If traders have failed to make money by switching methodologies and with the underlying common mistake what we discussed, many of them conclude that it is the market that is holding them back, rather than their approach to it, they will try to enter in new market without any proper home work and experience, this is ultimately the key risk factor for new comers.

j.                    Switching time frames

Many traders believe a switch in time frames will improve their results. They feel trading a lower time frame will reduce their risk and hence their losses. This usually leads them to try their hand at day trading. However, reducing the time frame does not reduce the risk. What traders usually do when they switch to a lower time frame like day trading, is accidently to get bet their risk and money management by closing losing positions at the close of business. Once again, it's not the time frame that is holding them back but their money management and methodology.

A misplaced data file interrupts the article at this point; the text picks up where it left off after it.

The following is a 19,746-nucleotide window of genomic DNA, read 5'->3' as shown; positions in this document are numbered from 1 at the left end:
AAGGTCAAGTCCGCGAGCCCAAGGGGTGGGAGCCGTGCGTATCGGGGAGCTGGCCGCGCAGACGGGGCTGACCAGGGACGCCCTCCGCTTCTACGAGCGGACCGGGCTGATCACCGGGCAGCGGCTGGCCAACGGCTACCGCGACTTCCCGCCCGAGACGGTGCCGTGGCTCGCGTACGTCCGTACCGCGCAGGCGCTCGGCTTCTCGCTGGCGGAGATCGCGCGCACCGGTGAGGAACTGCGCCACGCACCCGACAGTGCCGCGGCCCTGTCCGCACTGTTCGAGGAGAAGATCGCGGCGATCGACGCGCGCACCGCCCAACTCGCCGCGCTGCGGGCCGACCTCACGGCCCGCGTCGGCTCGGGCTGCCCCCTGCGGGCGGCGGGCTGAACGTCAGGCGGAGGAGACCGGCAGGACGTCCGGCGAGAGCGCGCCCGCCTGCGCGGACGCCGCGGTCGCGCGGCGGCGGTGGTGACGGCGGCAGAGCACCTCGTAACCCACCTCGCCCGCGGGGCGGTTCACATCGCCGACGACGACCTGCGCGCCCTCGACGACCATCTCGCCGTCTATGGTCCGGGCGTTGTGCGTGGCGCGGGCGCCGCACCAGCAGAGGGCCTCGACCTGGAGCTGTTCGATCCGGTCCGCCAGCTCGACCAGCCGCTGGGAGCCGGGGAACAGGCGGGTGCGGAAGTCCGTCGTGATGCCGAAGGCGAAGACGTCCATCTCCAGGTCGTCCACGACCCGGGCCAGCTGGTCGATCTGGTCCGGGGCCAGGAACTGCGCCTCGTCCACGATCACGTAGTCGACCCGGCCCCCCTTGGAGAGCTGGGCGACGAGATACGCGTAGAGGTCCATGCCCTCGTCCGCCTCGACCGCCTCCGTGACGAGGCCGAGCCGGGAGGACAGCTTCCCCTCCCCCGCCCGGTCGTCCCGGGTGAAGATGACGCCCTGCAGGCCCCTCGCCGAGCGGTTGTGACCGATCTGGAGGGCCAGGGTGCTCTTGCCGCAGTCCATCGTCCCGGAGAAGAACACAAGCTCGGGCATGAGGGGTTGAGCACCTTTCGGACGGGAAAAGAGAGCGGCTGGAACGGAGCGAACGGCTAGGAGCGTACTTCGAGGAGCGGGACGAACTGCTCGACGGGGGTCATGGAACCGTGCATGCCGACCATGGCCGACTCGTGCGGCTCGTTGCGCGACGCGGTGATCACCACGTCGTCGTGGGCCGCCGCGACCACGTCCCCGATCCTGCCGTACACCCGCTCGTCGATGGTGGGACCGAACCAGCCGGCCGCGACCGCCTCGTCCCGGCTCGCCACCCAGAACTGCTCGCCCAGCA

2.                   MONEY MANAGEMENT


a.                   Overtrading

In the second year of trading, most traders will have come across the concept of money management. Even though many might judge they recognize about money management, the reality is that they don't really. New traders will still overtrade, given their account size. That is, they will risk too much of their trading account on any individual trade.


a.       Becoming addicted to the market

The enthusiasm and thrills of trading gives traders a natural high. The adrenalin rush produces an unhealthy addiction to trading. Craving the next trade can cause traders to push marginal trades that don't exist, and they suffer the usual poor results.